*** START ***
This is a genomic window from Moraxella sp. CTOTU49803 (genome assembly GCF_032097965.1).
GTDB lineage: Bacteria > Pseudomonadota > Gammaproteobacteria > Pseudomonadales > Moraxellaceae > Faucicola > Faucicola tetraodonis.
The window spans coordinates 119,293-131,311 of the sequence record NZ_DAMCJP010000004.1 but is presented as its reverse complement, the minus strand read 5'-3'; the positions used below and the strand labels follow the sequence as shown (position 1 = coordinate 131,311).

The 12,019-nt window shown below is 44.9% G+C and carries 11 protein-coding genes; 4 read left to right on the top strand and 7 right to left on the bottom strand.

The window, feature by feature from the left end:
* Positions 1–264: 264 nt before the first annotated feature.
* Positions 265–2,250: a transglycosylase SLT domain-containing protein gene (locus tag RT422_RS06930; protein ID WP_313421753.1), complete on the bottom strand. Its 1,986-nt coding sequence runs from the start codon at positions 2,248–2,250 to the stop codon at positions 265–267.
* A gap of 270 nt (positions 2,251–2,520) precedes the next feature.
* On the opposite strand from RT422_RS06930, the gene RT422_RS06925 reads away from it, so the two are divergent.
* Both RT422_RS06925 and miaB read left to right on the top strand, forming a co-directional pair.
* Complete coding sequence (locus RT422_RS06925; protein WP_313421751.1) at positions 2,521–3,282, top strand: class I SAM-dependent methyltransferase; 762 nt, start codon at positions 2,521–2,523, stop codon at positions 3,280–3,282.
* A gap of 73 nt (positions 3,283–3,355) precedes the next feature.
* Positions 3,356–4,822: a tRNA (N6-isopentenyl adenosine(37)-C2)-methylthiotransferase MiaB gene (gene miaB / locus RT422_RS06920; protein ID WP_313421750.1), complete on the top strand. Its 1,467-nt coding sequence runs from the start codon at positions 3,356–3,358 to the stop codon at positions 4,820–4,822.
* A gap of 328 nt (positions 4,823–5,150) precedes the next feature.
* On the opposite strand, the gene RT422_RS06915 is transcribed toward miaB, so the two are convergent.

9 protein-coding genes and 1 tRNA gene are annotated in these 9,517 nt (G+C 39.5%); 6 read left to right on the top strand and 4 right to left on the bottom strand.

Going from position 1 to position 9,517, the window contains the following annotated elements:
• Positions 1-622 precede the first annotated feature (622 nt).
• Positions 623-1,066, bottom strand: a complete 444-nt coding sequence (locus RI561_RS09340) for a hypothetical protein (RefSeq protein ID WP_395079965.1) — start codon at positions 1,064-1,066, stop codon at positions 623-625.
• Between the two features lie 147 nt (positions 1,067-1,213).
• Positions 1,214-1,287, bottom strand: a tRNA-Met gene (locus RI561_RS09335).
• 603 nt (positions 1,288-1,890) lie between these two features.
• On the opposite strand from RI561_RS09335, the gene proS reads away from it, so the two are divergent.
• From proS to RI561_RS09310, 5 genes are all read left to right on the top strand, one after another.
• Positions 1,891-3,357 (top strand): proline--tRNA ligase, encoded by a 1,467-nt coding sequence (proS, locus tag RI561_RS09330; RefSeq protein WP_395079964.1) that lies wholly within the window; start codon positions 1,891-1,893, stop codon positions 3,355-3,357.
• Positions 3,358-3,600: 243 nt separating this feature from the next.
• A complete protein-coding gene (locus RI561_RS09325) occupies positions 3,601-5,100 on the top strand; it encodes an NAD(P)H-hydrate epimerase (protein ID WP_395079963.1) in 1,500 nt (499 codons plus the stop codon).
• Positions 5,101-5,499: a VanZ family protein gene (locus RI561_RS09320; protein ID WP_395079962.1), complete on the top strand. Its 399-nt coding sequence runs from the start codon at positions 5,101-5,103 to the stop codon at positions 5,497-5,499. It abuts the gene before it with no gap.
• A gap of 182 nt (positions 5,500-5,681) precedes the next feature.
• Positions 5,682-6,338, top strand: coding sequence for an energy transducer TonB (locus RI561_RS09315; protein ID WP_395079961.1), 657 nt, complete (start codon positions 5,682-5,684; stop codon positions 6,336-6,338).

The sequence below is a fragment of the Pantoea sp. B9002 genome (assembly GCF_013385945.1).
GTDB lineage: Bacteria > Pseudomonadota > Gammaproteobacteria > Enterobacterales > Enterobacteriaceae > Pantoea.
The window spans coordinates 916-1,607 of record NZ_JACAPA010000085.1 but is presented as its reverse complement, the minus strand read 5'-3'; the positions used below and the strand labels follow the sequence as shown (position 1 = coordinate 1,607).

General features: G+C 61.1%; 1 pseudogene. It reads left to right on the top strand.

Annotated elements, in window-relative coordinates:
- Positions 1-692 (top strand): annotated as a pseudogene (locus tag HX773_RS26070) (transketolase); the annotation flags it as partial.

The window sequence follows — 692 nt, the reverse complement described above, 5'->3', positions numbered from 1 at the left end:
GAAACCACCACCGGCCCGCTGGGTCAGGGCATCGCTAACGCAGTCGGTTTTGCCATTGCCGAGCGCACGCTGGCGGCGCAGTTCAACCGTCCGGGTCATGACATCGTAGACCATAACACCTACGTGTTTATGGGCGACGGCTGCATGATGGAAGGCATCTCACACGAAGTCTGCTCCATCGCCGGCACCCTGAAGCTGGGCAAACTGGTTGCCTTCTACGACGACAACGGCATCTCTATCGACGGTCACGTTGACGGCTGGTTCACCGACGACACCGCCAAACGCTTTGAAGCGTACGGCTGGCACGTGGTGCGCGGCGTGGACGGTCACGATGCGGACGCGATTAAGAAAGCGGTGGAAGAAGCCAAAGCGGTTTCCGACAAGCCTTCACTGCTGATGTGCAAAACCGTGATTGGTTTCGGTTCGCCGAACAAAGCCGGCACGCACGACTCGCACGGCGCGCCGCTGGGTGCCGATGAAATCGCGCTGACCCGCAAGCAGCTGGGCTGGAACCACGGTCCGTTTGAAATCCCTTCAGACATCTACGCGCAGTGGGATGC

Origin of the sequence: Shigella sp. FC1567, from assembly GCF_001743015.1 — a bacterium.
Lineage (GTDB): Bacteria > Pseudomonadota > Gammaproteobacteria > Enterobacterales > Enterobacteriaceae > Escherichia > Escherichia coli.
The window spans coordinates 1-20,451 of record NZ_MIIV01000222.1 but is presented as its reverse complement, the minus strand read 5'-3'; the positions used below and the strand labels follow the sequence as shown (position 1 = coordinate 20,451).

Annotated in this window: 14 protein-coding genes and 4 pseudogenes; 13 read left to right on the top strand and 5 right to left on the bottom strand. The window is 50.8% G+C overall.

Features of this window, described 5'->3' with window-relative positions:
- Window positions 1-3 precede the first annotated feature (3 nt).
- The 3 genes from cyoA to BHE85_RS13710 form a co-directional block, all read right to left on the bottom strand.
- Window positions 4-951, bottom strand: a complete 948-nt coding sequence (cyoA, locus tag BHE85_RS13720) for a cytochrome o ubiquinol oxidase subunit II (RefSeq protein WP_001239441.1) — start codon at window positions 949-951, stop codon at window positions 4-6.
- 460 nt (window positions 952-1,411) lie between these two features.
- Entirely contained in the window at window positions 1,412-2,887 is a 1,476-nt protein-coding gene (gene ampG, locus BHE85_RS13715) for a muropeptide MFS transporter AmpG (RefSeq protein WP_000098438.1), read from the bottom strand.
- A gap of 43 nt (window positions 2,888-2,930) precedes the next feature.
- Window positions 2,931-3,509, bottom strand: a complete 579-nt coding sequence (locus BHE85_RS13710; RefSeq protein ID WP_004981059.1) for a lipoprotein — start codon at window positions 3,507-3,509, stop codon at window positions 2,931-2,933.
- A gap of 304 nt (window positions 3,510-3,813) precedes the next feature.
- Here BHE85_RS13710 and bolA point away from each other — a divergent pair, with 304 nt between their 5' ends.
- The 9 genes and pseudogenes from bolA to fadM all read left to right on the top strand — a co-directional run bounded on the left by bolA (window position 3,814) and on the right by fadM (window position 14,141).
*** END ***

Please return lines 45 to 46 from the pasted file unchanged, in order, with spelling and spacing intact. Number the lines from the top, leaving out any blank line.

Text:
- The 3 genes from cyoA to BHE85_RS13710 form a co-directional block, all read right to left on the bottom strand.
- Window positions 4-951, bottom strand: a complete 948-nt coding sequence (cyoA, locus tag BHE85_RS13720) for a cytochrome o ubiquinol oxidase subunit II (RefSeq protein WP_001239441.1) — start codon at window positions 949-951, stop codon at window positions 4-6.